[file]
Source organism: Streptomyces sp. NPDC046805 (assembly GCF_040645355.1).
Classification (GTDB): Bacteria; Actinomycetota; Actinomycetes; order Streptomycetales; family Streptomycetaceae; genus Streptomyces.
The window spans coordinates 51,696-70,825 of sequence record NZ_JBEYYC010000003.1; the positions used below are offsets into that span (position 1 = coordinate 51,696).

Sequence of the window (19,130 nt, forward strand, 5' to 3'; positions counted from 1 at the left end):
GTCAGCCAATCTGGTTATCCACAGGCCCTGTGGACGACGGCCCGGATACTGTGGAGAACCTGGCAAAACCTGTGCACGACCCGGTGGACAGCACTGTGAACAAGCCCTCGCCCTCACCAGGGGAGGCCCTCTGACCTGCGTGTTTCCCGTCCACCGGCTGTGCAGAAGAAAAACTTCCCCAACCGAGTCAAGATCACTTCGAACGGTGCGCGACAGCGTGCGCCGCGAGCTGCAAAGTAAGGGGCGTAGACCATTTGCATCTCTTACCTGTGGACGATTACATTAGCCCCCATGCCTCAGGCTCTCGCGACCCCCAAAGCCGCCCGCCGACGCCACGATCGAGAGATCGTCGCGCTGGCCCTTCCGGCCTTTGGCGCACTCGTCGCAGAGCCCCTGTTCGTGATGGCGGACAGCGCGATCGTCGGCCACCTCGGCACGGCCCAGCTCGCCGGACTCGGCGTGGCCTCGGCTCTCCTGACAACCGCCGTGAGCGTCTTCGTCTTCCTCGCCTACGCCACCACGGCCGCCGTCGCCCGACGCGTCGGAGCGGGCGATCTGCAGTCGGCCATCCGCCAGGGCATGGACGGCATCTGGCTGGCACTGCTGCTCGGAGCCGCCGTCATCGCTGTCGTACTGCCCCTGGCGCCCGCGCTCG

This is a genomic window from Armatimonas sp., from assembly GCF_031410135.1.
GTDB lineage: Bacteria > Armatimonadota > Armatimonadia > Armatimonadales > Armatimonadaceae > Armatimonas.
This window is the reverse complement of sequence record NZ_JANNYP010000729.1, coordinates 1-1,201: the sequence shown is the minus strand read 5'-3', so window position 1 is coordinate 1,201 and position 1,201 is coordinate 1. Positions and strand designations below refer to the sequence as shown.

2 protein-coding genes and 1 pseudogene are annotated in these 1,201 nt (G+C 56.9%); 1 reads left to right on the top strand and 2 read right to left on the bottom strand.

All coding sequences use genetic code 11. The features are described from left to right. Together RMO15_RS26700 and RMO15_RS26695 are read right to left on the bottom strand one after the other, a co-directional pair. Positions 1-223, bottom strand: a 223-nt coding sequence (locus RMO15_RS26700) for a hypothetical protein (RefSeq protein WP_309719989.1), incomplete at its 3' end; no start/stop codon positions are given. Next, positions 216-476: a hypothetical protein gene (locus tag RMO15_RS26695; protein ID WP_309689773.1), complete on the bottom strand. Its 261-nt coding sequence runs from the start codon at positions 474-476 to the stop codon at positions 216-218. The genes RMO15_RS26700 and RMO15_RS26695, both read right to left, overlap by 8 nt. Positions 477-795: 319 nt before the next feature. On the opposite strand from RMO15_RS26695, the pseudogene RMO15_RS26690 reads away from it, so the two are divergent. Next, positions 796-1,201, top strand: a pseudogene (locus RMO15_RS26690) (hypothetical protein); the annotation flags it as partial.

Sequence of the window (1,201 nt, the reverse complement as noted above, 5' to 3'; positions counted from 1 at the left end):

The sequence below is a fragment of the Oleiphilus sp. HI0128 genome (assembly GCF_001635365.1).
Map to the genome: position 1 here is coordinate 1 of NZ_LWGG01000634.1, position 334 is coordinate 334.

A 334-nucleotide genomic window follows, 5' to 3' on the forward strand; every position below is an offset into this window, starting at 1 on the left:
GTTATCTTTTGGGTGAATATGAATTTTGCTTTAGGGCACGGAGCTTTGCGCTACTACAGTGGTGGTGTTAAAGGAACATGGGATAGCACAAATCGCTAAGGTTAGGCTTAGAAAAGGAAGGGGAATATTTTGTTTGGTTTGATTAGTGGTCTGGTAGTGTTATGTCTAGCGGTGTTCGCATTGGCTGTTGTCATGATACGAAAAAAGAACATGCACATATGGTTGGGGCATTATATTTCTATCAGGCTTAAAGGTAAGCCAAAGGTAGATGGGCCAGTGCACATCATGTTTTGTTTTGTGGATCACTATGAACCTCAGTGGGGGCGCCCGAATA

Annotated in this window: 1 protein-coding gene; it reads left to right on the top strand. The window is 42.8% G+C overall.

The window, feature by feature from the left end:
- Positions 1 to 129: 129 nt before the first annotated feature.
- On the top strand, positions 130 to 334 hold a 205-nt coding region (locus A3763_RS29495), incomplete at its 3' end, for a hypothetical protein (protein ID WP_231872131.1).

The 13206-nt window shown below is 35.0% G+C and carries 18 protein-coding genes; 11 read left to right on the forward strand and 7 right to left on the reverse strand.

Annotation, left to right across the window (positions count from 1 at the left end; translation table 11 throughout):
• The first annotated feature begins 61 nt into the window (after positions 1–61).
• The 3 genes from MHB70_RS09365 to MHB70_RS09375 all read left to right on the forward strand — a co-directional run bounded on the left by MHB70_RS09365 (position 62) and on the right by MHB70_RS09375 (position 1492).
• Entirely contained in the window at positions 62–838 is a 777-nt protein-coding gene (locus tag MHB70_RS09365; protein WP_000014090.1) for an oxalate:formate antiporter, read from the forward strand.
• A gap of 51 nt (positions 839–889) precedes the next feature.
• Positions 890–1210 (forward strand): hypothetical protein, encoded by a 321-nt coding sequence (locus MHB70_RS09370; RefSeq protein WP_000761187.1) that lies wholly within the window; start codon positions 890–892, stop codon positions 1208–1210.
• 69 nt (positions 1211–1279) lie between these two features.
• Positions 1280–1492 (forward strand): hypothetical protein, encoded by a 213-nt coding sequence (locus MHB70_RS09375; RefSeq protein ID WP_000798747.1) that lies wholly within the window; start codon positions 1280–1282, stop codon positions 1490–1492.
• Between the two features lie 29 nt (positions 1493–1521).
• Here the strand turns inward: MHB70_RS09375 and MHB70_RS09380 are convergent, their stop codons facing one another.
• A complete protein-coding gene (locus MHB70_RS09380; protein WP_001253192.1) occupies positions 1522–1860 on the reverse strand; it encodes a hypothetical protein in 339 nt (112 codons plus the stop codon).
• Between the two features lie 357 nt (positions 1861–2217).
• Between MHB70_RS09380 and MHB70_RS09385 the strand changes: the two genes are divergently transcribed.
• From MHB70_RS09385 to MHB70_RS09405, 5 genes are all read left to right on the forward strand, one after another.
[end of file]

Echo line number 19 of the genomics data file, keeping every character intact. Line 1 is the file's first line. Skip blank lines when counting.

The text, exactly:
- On the top strand, positions 130 to 334 hold a 205-nt coding region (locus A3763_RS29495), incomplete at its 3' end, for a hypothetical protein (protein ID WP_231872131.1).